Paola holds a MSc in economics from UPF (Barcelona) with a final thesis on the Returns to Education. She has an International background: native of Italy, grew up in Turin (Italy), Paris (France) and Sâo Paulo (Brazil). She then lived and worked in London (UK), San Francisco, Barcelona and New York. Italian native speaker, Paola is fluent in English, French, Spanish, and Portuguese.

Date(s)

2 December 2020
3 December 2020
4 December 2020

Speakers

Tiziana Filippini, Pedagogical Coordinator, Reggio Children; Diego Adame, Initiatives Lead, Learning through Play in Early Childhood, LEGO Foundation, Denmark.

Description

 

Overview

Building Brain Architecture through Play (Diego adame, LEGO Foundation) - Day 1

During this interactive and hands-on course we will discuss the importance of play for children’s holistic development. We will start by exploring the science of early childhood and the importance of building core skills through play. Then we will reflect on research and approaches from the LEGO Foundation and its global academic partners on the benefits of play and effective approaches to facilitate play activities with young children.

The Reggio Emilia approach to Education and Progettazione (Tiziana Filippini, Reggio Children)- Day 2-3

We will focus on the concept of Progettazione, an organic and flexible approach in designing the learning experiences. We will delve into the strategies for observing, documenting, and listening closely to the processes of children’s inquiry; reflecting on observations to sustain and re-ignite the children’s interest; planning meaningful provocations that enable children to test their theories as related to their inquiry. We will explore the role of the teachers as researchers. 

 

Program Day 1

  • Part 1: Brain Architecture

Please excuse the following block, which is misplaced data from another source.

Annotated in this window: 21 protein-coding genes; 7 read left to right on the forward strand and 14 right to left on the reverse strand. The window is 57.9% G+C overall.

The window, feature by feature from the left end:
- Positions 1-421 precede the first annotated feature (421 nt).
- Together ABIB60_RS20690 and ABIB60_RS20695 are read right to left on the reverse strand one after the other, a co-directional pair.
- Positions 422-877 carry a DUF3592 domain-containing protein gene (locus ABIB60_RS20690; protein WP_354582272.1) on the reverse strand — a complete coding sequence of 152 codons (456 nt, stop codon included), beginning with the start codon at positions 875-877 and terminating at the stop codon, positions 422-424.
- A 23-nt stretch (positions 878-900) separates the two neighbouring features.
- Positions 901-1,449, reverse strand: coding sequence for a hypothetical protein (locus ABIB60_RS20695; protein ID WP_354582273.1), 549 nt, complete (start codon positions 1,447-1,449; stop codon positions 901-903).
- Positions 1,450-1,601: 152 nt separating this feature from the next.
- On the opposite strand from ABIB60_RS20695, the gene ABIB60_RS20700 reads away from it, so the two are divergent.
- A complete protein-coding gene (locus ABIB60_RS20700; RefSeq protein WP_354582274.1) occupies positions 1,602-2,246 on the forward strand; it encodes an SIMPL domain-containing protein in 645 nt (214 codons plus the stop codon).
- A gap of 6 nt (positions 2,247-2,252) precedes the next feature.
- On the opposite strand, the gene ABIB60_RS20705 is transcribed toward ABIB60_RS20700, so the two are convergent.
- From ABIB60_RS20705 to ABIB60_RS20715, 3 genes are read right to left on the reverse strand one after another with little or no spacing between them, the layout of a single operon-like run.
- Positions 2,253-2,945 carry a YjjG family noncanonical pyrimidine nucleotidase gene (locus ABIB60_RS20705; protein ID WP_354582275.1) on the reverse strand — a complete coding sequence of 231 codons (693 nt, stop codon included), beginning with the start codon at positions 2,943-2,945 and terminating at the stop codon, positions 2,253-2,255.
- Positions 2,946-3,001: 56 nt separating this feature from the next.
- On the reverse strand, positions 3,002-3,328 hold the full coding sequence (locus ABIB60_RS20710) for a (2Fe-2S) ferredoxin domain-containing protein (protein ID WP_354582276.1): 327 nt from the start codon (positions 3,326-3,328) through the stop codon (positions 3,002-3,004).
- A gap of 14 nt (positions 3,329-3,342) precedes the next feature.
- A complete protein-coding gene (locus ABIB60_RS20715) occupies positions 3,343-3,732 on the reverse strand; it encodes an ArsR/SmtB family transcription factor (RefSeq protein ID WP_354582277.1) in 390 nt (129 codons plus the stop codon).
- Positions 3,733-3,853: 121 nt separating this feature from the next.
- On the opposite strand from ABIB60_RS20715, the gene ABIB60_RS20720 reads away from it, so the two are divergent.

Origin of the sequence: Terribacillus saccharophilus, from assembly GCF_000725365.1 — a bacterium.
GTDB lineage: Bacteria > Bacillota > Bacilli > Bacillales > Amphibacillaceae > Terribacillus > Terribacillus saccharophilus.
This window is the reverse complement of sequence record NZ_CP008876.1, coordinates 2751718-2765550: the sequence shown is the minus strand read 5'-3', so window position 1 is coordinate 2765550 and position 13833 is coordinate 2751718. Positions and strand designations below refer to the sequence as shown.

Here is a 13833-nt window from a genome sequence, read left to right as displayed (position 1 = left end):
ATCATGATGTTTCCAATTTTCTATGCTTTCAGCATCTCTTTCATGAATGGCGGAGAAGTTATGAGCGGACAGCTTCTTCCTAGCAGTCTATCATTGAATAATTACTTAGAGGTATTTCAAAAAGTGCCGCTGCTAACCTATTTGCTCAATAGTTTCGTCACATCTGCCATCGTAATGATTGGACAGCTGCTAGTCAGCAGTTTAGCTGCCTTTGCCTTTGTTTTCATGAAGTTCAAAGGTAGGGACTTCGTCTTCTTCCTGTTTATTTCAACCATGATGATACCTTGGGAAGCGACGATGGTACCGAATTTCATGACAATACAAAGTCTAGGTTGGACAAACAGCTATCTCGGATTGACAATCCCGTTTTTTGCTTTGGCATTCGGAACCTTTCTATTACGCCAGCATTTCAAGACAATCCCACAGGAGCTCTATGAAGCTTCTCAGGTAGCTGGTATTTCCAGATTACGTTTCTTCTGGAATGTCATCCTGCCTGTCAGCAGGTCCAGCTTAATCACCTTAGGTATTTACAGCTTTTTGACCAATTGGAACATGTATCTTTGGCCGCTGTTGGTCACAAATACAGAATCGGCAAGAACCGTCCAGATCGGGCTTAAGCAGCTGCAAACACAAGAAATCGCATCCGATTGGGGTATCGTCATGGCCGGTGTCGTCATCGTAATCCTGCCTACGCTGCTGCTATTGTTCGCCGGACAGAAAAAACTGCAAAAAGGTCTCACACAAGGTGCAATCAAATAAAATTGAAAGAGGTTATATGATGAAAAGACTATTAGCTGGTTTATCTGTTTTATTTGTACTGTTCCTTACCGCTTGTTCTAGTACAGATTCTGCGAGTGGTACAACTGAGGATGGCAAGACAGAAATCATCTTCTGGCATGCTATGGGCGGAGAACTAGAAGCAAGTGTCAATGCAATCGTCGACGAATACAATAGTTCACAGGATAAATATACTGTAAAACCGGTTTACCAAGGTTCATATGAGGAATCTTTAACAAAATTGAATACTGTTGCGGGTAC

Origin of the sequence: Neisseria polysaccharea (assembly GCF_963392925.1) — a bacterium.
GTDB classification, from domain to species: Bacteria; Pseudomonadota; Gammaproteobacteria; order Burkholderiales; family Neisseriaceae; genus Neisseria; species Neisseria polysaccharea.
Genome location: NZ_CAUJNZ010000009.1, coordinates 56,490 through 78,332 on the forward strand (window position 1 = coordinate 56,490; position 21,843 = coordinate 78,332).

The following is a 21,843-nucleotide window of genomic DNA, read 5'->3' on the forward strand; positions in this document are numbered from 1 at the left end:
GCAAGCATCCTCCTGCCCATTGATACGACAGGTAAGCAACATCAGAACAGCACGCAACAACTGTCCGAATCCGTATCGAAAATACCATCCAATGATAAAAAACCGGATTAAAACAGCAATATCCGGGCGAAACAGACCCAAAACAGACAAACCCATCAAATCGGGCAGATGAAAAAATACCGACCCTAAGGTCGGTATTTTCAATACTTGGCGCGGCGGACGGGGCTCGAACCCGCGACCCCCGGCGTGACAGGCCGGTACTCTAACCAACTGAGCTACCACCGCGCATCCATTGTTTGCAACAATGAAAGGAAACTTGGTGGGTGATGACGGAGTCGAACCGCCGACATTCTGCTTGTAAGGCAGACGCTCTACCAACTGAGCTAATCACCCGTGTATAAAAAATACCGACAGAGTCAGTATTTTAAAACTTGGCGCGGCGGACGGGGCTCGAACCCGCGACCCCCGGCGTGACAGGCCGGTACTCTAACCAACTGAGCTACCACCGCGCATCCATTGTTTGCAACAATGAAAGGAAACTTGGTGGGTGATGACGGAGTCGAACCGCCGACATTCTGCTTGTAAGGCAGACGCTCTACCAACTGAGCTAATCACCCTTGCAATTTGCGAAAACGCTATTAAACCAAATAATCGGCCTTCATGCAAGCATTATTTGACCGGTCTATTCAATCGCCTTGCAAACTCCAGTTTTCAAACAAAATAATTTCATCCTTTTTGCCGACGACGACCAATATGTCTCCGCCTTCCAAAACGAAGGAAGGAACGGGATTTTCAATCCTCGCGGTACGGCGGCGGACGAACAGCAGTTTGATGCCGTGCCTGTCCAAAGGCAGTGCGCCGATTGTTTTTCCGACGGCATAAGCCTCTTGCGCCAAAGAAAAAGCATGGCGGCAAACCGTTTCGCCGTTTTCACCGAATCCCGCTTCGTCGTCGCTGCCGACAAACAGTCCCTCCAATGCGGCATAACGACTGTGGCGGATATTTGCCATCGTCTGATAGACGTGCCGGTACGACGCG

Through a playful approach we will reflect on the role of genetics and experiences to build children’s brain. In small groups we will consider the role that adults (parents, caregivers, teachers) have in supporting children’s development by promoting positive interactions, providing a supportive environment and reducing sources of toxic stress. 

  • Part 2: Learning through play

Introduction to learning through play and the existence evidence of the benefits of play for children’s development. 

We will spend time learning through play and reflecting on the skills that children can develop when engaged in play activities

  • Part 3: Play Facilitation

We will review the evidence on the role of adults when facilitating play experiences for children. As a group we will define the main characteristics of meaningful play facilitation and the barriers that educators face.

  • Part 4: Let’s practice

In groups, you will be required to design and facilitate play experiences that would have a positive impact on children’s development 

Date(s)

27 January 2021
28 January 2021
29 January 2021

Speakers

Peter Worth, Stanford University d.school, CA, US; Devon Young, design school’s K12 Lab, Stanford University, CA, US

Description

 

Overview

Innovators, problem seekers, thinkers and doers.

Design Thinking is a methodology to affect change in teams and organizations and foster a culture of innovation. It is an iterative process used to solve the world's toughest challenges. This module will explore design thinking by actively engaging participants. Using a deep-dive process the participants are immersed as a team into the design thinking process through a situation leading to problem seeking, problem solving and idea creation. With an explicit focus on equity, participants will take on a local challenge centered on advancing equity within the educational community. They will engage in the stages of design which involves how to: empathize with a user, define the challenge facing the user, ideate solutions, prototype ideas and test a solution to a local or global challenge. This module will explore how educators and students can experience learning that stretches them beyond their comfort zone to develop new skills and mindsets. Participants will leave this module with a deep understanding of how design can be used to create equitable outcomes for more students; with the tools to use design within their own context to solve challenges facing education; with a new mindset for advocacy in education.